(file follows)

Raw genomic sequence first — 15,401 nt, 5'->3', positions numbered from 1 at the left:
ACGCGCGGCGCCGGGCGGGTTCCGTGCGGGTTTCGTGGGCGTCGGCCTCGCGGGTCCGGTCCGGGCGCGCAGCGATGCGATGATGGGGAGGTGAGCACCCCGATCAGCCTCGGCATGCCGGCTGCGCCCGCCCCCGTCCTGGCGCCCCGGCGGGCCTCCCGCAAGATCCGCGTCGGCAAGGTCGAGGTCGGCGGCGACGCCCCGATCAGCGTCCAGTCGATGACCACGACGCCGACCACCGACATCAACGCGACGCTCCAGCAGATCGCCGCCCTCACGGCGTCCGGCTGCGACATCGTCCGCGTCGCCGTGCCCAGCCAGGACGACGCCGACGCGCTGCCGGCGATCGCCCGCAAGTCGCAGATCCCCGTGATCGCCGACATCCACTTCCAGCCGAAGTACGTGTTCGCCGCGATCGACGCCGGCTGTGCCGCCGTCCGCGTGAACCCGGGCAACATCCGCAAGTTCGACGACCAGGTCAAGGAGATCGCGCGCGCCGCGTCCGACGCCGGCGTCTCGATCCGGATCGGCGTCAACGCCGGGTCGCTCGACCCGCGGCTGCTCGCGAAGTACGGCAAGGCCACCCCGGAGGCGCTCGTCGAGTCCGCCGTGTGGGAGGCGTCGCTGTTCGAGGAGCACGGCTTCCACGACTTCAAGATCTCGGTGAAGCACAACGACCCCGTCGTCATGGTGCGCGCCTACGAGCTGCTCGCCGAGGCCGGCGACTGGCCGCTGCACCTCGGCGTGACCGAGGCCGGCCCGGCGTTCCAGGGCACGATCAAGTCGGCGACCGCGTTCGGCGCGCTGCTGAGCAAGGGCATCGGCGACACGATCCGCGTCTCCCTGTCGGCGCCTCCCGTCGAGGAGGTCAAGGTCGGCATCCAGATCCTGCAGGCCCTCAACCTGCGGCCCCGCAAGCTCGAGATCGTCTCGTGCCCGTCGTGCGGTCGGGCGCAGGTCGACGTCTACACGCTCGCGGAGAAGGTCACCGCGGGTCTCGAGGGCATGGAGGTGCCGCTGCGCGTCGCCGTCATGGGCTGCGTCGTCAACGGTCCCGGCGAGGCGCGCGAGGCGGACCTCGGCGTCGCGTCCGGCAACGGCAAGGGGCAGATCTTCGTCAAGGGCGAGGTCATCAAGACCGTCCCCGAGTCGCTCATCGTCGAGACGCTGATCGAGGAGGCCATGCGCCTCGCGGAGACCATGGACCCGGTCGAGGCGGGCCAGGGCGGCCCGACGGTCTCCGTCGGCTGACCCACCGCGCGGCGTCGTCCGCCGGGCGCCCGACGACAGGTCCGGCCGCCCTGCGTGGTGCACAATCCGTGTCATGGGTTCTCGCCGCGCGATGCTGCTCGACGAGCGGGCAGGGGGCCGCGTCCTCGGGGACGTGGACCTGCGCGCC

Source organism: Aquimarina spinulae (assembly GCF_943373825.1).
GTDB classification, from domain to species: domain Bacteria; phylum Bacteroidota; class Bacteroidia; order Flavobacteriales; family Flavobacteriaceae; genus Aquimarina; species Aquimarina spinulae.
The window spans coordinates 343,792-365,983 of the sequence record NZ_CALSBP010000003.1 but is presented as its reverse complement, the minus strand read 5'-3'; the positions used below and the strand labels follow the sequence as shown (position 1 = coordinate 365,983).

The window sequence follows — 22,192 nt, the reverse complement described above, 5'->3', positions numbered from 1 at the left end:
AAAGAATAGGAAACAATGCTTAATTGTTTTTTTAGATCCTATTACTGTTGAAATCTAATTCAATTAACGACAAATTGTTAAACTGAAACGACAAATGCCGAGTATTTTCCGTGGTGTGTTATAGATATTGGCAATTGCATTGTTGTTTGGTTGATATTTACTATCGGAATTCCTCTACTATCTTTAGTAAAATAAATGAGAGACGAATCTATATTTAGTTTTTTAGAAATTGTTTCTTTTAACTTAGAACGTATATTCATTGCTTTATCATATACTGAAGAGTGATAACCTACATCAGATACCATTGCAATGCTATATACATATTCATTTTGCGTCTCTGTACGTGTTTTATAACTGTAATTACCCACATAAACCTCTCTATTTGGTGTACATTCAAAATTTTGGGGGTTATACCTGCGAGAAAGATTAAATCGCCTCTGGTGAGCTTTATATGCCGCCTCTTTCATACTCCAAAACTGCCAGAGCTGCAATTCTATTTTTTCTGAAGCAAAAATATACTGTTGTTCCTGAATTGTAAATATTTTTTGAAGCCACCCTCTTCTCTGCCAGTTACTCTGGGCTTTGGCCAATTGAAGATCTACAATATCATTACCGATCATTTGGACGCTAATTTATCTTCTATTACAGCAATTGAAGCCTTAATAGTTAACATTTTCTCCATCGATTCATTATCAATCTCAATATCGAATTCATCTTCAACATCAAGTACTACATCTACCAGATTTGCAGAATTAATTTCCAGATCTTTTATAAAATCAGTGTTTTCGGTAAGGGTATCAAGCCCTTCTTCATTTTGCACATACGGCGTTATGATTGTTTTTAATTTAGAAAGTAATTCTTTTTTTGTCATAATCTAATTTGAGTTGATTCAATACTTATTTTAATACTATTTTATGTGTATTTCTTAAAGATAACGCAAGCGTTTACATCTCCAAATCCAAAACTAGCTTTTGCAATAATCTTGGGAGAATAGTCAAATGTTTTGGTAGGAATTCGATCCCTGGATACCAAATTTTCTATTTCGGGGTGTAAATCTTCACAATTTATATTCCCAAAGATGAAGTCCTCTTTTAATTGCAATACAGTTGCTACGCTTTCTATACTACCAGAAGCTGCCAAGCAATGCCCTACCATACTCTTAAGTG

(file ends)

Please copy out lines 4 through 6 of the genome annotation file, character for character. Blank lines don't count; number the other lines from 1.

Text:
GTDB classification, from domain to species: domain Bacteria; phylum Bacteroidota; class Bacteroidia; order Flavobacteriales; family Flavobacteriaceae; genus Aquimarina; species Aquimarina spinulae.
The window spans coordinates 343,792-365,983 of the sequence record NZ_CALSBP010000003.1 but is presented as its reverse complement, the minus strand read 5'-3'; the positions used below and the strand labels follow the sequence as shown (position 1 = coordinate 365,983).

The window sequence follows — 22,192 nt, the reverse complement described above, 5'->3', positions numbered from 1 at the left end: